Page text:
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There is a particular thrill in catching an artist in one of those rare moments when they are radically altering the premise of their own work and walking out on a limb, before the direction’s meanings and effects have become codiied within their own practice. The exhibition Miriam Schapiro, The California Years: 1967–1975 at Eric Firestone Loft offers a view into such a moment in the career of noted American artist Miriam Schapiro, in tandem with the concurrent survey, Miriam Schapiro, A Visionary, at the National Academy. These two exhibitions mark the first opportunity to consider Schapiro’s work since her death in June 2015, after a long illness. Each one examines Schapiro’s desire to develop a feminist aesthetic that would enact her politics in visual language.

Schapiro, born in 1923, studied art at the State University of Iowa and, with her husband, the painter and educator Paul Brach, lived in New York City in the 1950s — a time when its art world dominated as the center of postwar modernism. Thus she was first schooled in the aesthetic standards of the male universal — then represented by Modernist formalism, in particular as it was espoused and delineated by critics such as Clement Greenberg — before she began to search for what might constitute a feminine/female/feminist aesthetic, whether such a thing might be, and, if so, how it might be different than the first system.

I approach these two exhibitions with the ironic realization that I was schooled in the same male universal aesthetic value system that Schapiro struggled with — both internally and due the external art world — as she sought a feminist practice; it is one of my critical considerations. She was my teacher in the Feminist Art Program at CalArts in 1971–72, so I also bring to these works the shared experience we had, since teachers and students were in it together, at the same moment trying to igure out what would constitute a female/ feminist aesthetic.

Feminism proposed two alternative sets of criteria between 1970 and 1990: in the 1970s, the first — in whose development Schapiro participated — challenged the formalist canon for its exclusion of so much political narrative, and even formal content and materiality, and proposed alternatives that looked to craft, costume, folk art, surrealism, the real, lived experience, and the body; the second, developed by deconstructionist feminism during the 1980s, challenged the first for its essentialism and looked back to aspects of modernism other than those promoted by Greenberg, namely the fragmentary, the filmic, the appropriational, and the disruptive aesthetics of Brechtian distantiation. The exhibition at Eric Firestone Loft explores the boldest abstract paintings Schapiro created within the tenets of modernism and brings us to the moment when she opened the door to the feminist challenge.

A majority of the works in the show are hard-edge geometric abstractions, many of their forms and their relation to pictorial space arrived at with the help of early computer programming and projection techniques. The works fall into two categories of codification: those in which the hard-edge forms Installation view, ‘Miriam Schapiro, The California Years: 1967–1975’ at Eric Firestone Loft, showing, from left to right, “Byzantium” (1967), “Thunderbird” (1970), “Side Ox” lend themselves to a retroactive feminist interpretation, and those that cannot be subsumed under a reductive feminist reading, however tempting it may be.

Among the first group are “Side Ox” (1968), a strongly graphic work representing an orange X that frames a central lozenge-like shape — which can be read as a vaginal slit in the surface of the otherwise very flat silver ground — and “Keyhole” (1971), a large pink and blue acrylic and spray-painted work in which a shape thrusts back from the painting surface, away from the viewer, like a spaceship lying into a gender storm: it is sexually ambiguous or dual (pink and blue), suggesting the symbol for both male and female, at the same time as being a technological Duchampian keyhole sexually coded as cunt or asshole. Any of these interpretations can be retroitted to the feminist détournement of formalism that Schapiro espoused in the transitional moment when she became involved with feminist art: you can, if you are looking for it, read into the work the idea of “central core” imagery that was an important tenet of Schapiro’s new aesthetic and teaching in 1971–72, the first year of the Feminist Art Program. That Schapiro herself was unconscious of the gendered content when she did the painting is detailed in the wall text for a related, earlier painting, “Big Ox” (1967), exhibited at the National Academy: “The painting is a very strong image with a seemingly neutral subject—the letter O superimposed on the letter X. The O was actually a hexagon with a pink labial interior, whose geometry masked its sexual meaning. In painting this image I behaved unconsciously, like all women artists mentored by men.”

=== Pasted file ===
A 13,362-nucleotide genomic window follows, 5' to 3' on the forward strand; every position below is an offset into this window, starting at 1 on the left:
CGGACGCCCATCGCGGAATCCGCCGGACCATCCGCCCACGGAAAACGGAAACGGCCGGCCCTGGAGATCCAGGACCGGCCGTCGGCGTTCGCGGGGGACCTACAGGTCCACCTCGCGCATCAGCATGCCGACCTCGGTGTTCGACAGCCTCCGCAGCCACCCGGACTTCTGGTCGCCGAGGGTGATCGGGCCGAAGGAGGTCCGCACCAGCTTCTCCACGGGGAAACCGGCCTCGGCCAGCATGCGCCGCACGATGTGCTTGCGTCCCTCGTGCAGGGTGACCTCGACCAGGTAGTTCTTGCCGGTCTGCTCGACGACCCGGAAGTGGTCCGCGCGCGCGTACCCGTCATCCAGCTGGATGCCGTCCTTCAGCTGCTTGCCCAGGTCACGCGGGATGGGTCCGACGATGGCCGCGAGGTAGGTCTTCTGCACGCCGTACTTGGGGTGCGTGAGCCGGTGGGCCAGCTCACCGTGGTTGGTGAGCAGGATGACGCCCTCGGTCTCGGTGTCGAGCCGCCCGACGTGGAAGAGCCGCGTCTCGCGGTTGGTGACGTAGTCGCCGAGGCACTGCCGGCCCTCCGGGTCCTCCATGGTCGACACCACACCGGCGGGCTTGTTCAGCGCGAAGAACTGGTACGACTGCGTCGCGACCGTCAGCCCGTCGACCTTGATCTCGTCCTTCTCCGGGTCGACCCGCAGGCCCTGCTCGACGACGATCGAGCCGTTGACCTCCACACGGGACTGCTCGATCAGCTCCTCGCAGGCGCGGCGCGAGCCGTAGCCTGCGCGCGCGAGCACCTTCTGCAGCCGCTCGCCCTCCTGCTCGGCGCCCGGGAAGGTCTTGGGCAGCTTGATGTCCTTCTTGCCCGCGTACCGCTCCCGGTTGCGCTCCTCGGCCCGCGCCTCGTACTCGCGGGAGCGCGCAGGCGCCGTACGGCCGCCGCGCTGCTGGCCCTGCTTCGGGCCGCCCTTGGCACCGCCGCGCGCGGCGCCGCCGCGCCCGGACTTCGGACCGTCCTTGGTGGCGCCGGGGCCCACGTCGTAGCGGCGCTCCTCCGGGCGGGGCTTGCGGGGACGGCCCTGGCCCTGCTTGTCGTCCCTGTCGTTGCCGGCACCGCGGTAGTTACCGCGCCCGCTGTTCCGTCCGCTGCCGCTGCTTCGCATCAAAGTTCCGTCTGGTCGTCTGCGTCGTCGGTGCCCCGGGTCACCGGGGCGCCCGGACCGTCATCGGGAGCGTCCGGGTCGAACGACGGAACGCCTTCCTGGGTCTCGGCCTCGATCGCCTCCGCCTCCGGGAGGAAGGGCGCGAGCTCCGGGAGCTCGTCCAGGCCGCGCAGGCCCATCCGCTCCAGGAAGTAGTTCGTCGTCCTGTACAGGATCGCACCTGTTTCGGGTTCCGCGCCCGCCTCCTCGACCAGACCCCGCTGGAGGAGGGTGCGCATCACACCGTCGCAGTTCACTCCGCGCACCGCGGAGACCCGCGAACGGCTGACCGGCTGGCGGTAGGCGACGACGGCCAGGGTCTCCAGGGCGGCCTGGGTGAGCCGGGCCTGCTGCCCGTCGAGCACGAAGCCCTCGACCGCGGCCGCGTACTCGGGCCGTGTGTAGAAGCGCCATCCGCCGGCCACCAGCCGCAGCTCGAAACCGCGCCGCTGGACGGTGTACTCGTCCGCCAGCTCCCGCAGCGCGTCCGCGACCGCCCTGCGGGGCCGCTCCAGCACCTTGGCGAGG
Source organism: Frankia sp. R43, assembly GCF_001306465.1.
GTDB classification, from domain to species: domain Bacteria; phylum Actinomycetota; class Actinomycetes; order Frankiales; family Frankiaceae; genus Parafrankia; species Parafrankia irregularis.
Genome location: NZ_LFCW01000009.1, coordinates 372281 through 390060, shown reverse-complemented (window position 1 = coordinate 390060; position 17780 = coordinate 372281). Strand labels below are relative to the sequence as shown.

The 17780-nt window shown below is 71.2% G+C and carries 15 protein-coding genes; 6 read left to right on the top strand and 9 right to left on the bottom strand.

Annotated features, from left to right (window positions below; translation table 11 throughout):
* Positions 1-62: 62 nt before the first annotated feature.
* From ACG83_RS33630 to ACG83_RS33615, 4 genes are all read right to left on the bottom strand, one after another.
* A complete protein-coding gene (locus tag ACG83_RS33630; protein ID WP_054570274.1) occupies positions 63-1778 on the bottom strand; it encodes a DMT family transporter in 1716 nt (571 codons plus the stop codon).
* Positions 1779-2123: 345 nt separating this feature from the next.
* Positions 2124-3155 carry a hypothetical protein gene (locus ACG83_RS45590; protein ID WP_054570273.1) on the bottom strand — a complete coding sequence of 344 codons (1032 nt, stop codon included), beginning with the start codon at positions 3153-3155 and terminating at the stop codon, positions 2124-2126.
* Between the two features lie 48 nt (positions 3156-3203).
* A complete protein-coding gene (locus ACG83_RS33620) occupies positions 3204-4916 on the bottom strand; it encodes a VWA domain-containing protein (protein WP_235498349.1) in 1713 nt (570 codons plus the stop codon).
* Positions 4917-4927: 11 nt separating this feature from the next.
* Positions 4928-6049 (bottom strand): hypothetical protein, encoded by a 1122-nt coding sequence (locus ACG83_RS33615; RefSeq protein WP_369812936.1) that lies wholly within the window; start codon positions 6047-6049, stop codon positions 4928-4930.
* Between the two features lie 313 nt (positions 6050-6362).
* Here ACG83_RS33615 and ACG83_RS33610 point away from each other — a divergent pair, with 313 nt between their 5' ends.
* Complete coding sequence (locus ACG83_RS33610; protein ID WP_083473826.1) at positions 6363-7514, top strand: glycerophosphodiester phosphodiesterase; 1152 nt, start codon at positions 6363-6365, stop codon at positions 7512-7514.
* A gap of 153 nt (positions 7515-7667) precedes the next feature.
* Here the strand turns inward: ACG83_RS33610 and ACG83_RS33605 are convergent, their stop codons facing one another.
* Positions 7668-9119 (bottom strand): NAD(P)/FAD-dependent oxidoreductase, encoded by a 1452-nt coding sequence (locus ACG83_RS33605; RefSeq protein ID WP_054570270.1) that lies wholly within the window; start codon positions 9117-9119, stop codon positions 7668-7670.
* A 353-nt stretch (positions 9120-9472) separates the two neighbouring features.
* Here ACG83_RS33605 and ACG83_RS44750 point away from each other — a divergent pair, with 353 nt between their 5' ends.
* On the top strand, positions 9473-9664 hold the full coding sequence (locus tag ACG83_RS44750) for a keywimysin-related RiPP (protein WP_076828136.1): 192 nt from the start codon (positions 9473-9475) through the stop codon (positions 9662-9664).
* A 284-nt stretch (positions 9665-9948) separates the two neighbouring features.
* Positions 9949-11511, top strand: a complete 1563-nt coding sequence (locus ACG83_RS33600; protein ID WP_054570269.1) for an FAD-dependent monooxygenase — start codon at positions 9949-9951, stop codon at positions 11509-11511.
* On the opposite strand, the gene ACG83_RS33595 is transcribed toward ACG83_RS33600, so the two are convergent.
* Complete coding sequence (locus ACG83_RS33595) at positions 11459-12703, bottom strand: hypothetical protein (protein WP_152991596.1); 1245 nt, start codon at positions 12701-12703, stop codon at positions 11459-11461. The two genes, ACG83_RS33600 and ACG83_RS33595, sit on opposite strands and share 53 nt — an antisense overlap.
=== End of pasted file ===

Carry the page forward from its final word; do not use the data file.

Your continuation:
Among the second group of abstract paintings at Firestone are works such as “Thunderbird” (1970), where a geometric cluster of blue lines, each about the width of standard masking tape, floats on a vibrant, flat red field. The painting has a strong Op art feel, given that the blue and red are brilliant and of the same value. “Mylar Series (Computer Series)” (1971) features another linear, very forceful architectural projection, asymmetrically positioned on a highly relective silver Mylar surface.

The largest work in the exhibition, “Byzantium” (1967), is a vertically oriented painting of geometric shapes in bright acrylic colors on a purple ground. Neither the forms nor the colors would seem to have gendered connotations such as those suggested by the Ox series or “Keyhole.” Sitting in front of this impressive, large painting, I wondered about the implications of it as the path not taken. Schapiro’s hard-edge abstractions from this period are mature, confident works with great graphic impact, and it must be emphasized that the later works for which she’s best known, where paint is replaced by or interacts with collaged textiles, are still highly geometric in their underlying structure; it is the inclusion of textile, with its gendered connotations, that marks them as a break from her formalist past. But the strengths of these purely abstract works from the late 1960s pose the question of which was Schapiro’s true voice or style — or, rather, thinking of inclusion in art history, which was an extremely important aspect of Schapiro’s desire for women artists, which of the two major voices/styles of her mature work is the one that marked her for such inclusion?